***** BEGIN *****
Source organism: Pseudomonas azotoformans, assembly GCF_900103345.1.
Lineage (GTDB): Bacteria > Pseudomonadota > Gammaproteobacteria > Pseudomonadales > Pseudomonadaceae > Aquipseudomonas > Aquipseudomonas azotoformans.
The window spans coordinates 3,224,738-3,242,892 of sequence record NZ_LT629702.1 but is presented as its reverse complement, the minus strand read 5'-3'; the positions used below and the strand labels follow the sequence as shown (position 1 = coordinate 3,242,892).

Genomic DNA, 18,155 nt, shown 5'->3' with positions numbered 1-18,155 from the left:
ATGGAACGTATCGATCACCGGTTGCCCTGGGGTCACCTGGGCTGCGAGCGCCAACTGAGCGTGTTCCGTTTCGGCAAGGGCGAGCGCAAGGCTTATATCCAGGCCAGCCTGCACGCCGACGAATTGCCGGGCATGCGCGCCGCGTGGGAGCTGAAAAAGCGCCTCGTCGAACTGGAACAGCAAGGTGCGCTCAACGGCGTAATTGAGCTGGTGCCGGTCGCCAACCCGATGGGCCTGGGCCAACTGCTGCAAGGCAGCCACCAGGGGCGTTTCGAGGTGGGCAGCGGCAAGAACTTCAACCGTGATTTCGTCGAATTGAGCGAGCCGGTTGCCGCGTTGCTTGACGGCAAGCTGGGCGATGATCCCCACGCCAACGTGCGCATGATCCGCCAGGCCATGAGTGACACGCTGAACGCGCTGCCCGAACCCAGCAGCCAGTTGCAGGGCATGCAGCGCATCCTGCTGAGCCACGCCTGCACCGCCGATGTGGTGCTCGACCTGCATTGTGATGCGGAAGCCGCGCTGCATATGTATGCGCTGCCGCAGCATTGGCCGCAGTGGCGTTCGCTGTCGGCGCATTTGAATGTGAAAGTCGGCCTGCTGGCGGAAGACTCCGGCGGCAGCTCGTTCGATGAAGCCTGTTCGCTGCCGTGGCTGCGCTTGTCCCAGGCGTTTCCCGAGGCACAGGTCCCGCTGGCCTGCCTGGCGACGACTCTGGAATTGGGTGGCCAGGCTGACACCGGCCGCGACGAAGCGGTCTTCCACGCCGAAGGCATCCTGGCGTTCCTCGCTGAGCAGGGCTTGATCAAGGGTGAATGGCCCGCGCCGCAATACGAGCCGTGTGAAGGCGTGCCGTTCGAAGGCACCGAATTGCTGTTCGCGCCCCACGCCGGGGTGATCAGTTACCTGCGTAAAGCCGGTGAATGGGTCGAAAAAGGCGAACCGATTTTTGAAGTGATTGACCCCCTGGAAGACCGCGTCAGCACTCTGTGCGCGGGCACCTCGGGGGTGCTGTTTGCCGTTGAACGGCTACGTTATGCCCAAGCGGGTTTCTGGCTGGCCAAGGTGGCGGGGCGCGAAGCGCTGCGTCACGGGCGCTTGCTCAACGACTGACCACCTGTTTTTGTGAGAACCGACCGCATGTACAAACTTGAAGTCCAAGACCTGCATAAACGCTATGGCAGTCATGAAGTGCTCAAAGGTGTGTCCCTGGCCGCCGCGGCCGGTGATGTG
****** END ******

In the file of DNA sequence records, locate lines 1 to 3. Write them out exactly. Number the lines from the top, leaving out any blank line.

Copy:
Source organism: Pseudomonas azotoformans, assembly GCF_900103345.1.
Lineage (GTDB): Bacteria > Pseudomonadota > Gammaproteobacteria > Pseudomonadales > Pseudomonadaceae > Aquipseudomonas > Aquipseudomonas azotoformans.
The window spans coordinates 3,224,738-3,242,892 of sequence record NZ_LT629702.1 but is presented as its reverse complement, the minus strand read 5'-3'; the positions used below and the strand labels follow the sequence as shown (position 1 = coordinate 3,242,892).